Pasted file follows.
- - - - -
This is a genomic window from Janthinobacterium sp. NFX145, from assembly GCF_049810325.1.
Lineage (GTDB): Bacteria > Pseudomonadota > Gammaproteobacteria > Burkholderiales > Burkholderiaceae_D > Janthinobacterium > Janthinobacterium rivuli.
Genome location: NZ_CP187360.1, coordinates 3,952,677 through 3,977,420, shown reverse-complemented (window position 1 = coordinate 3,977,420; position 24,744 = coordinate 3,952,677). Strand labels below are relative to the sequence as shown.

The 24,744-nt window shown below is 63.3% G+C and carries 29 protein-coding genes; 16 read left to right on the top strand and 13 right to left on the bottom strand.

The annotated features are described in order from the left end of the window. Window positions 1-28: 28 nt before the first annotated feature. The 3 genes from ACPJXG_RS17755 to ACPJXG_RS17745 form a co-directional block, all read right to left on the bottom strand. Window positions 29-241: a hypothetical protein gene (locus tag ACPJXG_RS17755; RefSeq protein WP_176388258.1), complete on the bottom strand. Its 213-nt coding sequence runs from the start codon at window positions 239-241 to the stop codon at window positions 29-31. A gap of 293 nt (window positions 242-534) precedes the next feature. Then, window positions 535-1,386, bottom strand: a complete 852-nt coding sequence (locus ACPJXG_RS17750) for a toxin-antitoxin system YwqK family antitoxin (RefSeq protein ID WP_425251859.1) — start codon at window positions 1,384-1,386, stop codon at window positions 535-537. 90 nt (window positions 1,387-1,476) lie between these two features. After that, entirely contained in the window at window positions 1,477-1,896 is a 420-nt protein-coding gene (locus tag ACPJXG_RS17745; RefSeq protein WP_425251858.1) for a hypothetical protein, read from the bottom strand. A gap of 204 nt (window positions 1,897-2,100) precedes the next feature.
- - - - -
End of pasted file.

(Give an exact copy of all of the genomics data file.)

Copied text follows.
This is a genomic window from Janthinobacterium sp. NFX145, from assembly GCF_049810325.1.
Lineage (GTDB): Bacteria > Pseudomonadota > Gammaproteobacteria > Burkholderiales > Burkholderiaceae_D > Janthinobacterium > Janthinobacterium rivuli.
Genome location: NZ_CP187360.1, coordinates 3,952,677 through 3,977,420, shown reverse-complemented (window position 1 = coordinate 3,977,420; position 24,744 = coordinate 3,952,677). Strand labels below are relative to the sequence as shown.

The 24,744-nt window shown below is 63.3% G+C and carries 29 protein-coding genes; 16 read left to right on the top strand and 13 right to left on the bottom strand.

The annotated features are described in order from the left end of the window. Window positions 1-28: 28 nt before the first annotated feature. The 3 genes from ACPJXG_RS17755 to ACPJXG_RS17745 form a co-directional block, all read right to left on the bottom strand. Window positions 29-241: a hypothetical protein gene (locus tag ACPJXG_RS17755; RefSeq protein WP_176388258.1), complete on the bottom strand. Its 213-nt coding sequence runs from the start codon at window positions 239-241 to the stop codon at window positions 29-31. A gap of 293 nt (window positions 242-534) precedes the next feature. Then, window positions 535-1,386, bottom strand: a complete 852-nt coding sequence (locus ACPJXG_RS17750) for a toxin-antitoxin system YwqK family antitoxin (RefSeq protein ID WP_425251859.1) — start codon at window positions 1,384-1,386, stop codon at window positions 535-537. 90 nt (window positions 1,387-1,476) lie between these two features. After that, entirely contained in the window at window positions 1,477-1,896 is a 420-nt protein-coding gene (locus tag ACPJXG_RS17745; RefSeq protein WP_425251858.1) for a hypothetical protein, read from the bottom strand. A gap of 204 nt (window positions 1,897-2,100) precedes the next feature.